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Oil giant Shell wins latest UK court fight over Niger Delta pollution claims

Judges in London dismissed an appeal by thousands of Nigerians who want their damages actions heard by the English courts.

Oil giant Shell has defeated the latest legal bid by thousands of Nigerians to have their damages claims over pollution dealt with by the English courts.

Last year, a judge in London made a ruling which meant that any compensation actions by two Nigerian communities affected by oil spills would have to be heard in Nigeria.

The communities later went to the Court of Appeal to challenge the decision of Mr Justice Fraser.

On Wednesday, judges in London dismissed their appeal by a majority of two to one.

One action has been brought on behalf of the Ogale Community in Ogoniland, which consists of around 40,000 people.

The other relates to more than 2,000 individuals from the Bille Kingdom of Nigeria, who are mostly fishermen.

His Royal Highness Emere Godwin Bebe Okpabi who has lost the latest round of a court battle in the UK (Cathy Gordon/PA)

They believe they can only get “justice” in the UK over what their lawyers have described as “extensive environmental damage caused by oil pollution”.

Royal Dutch Shell (RDS), which is incorporated in the UK and is the parent company of the Shell group of companies, and its subsidiary, the Shell Petroleum Development Company of Nigeria (SPDC), argued that claims should be heard by the courts in Nigeria.

After the High Court ruling in January last year, His Royal Highness Emere Godwin Bebe Okpabi, tribal king of the Ogale community, said: “There is no hope of justice in the Nigerian courts.”

Sir Geoffrey Vos, who dismissed the Court of Appeal challenge by the communities along with Lord Justice Simon, said the High Court judge was right to hold that “the claimants’ claims against RDS were bound to fail because it was not arguable that RDS owed them a duty of care”.

He pointed out that “the fact that none of the judgments in this case dwell upon the underlying facts of the claims should not be taken as any depreciation of their gravity”.

Sir Geoffrey added: “The severe pollution caused by the repeated large oil spills in respect of which these claims are made has impacted the lives, health and local environment of some 50,000 people forming part of the communities in the Niger Delta represented by the appellants.”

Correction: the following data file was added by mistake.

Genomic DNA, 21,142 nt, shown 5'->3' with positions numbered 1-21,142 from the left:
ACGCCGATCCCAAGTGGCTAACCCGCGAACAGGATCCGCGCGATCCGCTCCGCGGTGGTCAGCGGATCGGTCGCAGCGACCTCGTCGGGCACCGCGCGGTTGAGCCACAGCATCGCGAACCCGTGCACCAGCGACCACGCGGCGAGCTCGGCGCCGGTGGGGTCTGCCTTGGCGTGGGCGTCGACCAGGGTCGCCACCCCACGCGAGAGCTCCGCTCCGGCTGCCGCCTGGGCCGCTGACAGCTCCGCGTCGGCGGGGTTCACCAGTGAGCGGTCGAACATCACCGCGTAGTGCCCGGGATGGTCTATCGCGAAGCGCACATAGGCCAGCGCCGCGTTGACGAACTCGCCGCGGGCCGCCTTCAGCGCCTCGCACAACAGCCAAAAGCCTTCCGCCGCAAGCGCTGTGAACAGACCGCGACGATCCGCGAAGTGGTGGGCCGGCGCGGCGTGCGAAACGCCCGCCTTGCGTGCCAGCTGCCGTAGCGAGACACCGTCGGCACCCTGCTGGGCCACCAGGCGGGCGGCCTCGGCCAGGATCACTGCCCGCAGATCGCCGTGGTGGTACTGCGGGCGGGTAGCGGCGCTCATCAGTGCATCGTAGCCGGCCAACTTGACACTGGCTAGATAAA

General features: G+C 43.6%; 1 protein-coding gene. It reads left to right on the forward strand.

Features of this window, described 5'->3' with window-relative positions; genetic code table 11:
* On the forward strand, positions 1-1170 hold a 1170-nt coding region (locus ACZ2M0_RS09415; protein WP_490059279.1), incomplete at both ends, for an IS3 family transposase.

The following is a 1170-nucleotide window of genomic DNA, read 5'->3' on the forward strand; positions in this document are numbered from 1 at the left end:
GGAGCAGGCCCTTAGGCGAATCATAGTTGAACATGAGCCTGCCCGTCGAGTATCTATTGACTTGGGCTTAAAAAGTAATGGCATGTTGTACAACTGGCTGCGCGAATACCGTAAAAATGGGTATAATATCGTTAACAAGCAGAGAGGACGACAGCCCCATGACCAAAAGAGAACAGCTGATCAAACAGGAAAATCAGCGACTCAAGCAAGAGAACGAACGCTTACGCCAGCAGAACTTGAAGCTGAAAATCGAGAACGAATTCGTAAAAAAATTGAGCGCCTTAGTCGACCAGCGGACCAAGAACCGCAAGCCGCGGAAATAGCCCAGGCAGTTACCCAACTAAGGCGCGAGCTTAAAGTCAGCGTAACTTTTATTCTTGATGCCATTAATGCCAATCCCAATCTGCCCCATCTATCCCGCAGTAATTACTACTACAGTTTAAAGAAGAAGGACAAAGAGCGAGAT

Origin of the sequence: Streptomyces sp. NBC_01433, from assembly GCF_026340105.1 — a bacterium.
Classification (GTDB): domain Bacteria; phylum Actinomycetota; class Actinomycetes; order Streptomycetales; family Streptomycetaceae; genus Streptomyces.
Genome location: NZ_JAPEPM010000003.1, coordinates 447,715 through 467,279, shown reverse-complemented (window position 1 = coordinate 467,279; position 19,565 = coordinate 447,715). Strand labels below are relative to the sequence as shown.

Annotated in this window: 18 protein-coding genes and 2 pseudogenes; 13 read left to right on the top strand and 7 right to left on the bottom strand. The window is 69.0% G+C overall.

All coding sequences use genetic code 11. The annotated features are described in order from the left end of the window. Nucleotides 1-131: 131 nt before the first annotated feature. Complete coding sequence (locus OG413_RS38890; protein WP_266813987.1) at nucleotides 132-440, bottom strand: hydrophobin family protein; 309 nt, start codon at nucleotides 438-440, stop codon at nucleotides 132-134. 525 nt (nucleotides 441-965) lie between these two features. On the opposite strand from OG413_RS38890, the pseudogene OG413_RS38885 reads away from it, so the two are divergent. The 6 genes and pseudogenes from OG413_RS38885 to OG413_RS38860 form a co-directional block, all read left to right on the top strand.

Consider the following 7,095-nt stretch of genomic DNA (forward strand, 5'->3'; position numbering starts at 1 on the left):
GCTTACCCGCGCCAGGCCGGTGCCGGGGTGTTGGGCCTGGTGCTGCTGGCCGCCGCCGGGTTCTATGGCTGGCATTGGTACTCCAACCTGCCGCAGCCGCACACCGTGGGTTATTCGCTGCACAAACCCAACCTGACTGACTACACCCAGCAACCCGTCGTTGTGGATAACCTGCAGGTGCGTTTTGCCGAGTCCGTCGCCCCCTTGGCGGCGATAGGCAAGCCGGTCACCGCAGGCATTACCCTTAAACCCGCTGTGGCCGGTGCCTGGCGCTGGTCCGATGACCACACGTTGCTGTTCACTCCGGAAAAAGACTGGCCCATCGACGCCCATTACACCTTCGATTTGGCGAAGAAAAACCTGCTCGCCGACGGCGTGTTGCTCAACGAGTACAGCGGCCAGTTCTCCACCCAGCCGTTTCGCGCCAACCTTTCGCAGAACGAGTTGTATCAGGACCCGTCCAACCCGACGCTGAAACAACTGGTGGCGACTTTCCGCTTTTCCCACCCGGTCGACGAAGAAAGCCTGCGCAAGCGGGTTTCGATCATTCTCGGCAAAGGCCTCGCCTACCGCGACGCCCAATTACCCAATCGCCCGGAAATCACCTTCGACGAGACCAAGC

He continued: “Despite the gravity of the public health situation and the fact that clean-up operations are still incomplete, it is necessary for this court to focus on the legal foundation of the claims against the anchor first defendant, Royal Dutch Shell plc.

“If those claims cannot be shown to have a real prospect of success, jurisdiction cannot be established in England and Wales and none of the claims can proceed.”

Lord Justice Sales allowed the appeal, saying that in his opinion the claimants were entitled to sue RDS “in this jurisdiction”.

A spokeswoman for the Shell Petroleum Development Company of Nigeria Limited (SPDC) said: “The Court of Appeal has rightly upheld the earlier decision that this case should not proceed in the English courts.

“Nigeria has a well-developed justice system that is capable of dealing with these claims. Both Bille and Ogale are areas heavily impacted by crude oil theft, pipeline sabotage and illegal refining, which remain the main sources of pollution across the Niger Delta.

“Litigation in courts unfamiliar with the law and realities on the ground ultimately does not address the issue of criminal interference in the operations of a Nigerian company.

“SPDC works with a range of stakeholders, supporting the industry’s search for solutions to these complex issues.”

Press Association

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